Last week my family took a long-awaited “dinger.” The term was introduced to me by a good buddy who often takes his large family on shorter trips – “dingers” – which typically last just a night or two. If Disney for a week is a “vacation,” then a trip to a nearby theme park or the beach for two nights is a “dinger.”
We spent the first night of our dinger at Great Wolf Lodge in Williamsburg, Va. It’s a recipe for complete awesomeness. One part hotel, one part all-you-can-eat buffet and one part indoor water park with slides so scary even my older kids wouldn’t ride most of them.
Not wanting to waste a dime, or, more importantly, an opportunity to scream like a 10-year-old, I rode the bigger slides all by myself. Imagine the looks a 40-year-old man gets standing at the top of a tall tower carrying a raft and waiting his turn to ride “Alberta Falls.” The term “stranger danger” comes to mind.
The rest of my pack spent much of its day safely on the ground enjoying the wave pool. Every 10 minutes, motors beneath the five-foot deep end chug and churn waves up to three-feet high. It’s everything you want in a beach without the sand and jellyfish.
When I finally joined the gang in the wave pool, I couldn’t help but notice the lifeguards. As we swam and bobbed up and down in the water, young men and women walked the edges of the pool in a definitive pattern, rotating positions and seemingly checking trouble spots every few seconds.
They were, quite simply, the most vigilant lifeguards I’ve ever seen. Not a pint of water in the pool went unattended or unnoticed. Later, while enjoying the lazy river, I observed the same intense attention by a different crew. Lifeguards appeared to own 15 to 20 feet of responsibility on the winding river that twisted its way through the park. With eyes wide open, they paced their respective areas scanning the water, bending down to check blind spots on curves, then circling back again.
I asked my wife during lunch if she’d noticed the lifeguards’ incredible watchfulness. Her look said, “Really? I’m a mother. I noticed before anyone ever dipped a toe.” All afternoon and evening we commented back and forth on the professionalism of the young men and women tasked with keeping our children safe and accounted for.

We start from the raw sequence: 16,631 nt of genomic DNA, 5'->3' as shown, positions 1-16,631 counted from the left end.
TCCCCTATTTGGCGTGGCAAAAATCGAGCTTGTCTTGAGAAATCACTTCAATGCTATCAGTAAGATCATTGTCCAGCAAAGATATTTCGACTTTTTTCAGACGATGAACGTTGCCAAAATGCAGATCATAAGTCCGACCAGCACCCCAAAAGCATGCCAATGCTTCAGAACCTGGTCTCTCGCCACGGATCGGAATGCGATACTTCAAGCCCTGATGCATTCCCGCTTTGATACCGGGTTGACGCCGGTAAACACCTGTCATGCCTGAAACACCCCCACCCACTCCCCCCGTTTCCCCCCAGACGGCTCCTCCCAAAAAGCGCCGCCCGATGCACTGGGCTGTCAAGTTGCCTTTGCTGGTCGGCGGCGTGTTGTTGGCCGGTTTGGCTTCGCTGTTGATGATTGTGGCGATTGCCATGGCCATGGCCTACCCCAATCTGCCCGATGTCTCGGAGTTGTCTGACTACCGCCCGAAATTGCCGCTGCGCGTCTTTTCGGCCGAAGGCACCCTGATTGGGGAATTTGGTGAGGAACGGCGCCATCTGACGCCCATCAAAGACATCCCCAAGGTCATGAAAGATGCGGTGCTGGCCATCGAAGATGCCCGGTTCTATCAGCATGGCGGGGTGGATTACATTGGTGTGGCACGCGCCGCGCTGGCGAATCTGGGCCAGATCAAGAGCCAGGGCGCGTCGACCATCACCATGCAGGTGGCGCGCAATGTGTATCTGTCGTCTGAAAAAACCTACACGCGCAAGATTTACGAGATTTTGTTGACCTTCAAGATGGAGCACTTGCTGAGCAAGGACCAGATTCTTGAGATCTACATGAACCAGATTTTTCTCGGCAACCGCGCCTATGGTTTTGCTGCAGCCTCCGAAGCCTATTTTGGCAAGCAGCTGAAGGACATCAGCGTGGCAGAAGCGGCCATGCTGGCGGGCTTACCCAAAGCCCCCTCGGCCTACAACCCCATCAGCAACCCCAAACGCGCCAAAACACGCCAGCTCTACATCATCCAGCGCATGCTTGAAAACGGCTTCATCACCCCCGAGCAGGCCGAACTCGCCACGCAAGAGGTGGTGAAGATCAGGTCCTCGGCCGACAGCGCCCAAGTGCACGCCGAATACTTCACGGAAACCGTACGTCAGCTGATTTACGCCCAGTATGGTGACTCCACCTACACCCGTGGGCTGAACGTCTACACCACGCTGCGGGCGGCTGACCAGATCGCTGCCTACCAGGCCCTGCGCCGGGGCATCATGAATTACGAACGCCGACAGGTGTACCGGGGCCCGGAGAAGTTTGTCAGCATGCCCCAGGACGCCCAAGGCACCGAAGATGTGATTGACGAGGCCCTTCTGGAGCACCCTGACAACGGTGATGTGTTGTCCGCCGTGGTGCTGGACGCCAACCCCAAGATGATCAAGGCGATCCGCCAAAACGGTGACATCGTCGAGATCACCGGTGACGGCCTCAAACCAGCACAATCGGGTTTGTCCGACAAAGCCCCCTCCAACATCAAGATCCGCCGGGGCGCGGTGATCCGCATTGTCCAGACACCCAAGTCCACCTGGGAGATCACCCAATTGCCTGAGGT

The next day we drove on to Virginia Beach for another exciting dinger day, but my mind was still on the lifeguards at Great Wolf Lodge.
The final day of our journey took us to Richmond., Va., for a fun night at a modern, New York City studio apartment-style hotel. We had a great time, but I still couldn’t stop thinking about what I’d observed two days earlier.
As parents, we draw lines to protect our young ones from obvious danger. I remember well a neighbor years ago who painted a thick line at the bottom of her driveway and added above it in white spray paint: “Mom’s Line of Peril.” The implication was obvious.
We lock up guns and keep knives out of reach. We design and distribute medicine and cleaning bottles with childproof safety features. We bark at our loved ones to buckle up before we ever put the car in gear.
There we go, back and forth along the poolside of life, checking high-risk spots.
I was stunned and impressed by the lifeguards’ attention to the physical safety of my children. But what about their spiritual safety? Am I an equally vigilant spiritual lifeguard?
Do I scold them for playing with matches, but then invite them to the couch for a filthy television show that could inflict as much or more harm?
Do I insist they wear a helmet, but ignore the music they purchase for their iPods?
Do I encourage them to drink water instead of soda, or to eat more vegetables, or to take their vitamins, but ignore the text messages they send or the language they use?
After school each day, do I double back like a watchful lifeguard and check again on my children? Do I ask, “How was your day? How are your friends? Are you happy? Do you need to talk?”
The answer is yes, I do those things, but not nearly as often nor as well as I should.
We’re home now. The dinger is done and we’re back in the rhythm of life, but I pray my family never forgets the fun they had and the memories they made.
I pray they are grateful for and never forget the lifeguards who so brilliantly watched over and protected their physical safety.
But more importantly, I pray I never forget the prompting that I need to become a more effective spiritual lifeguard.
Will you join me?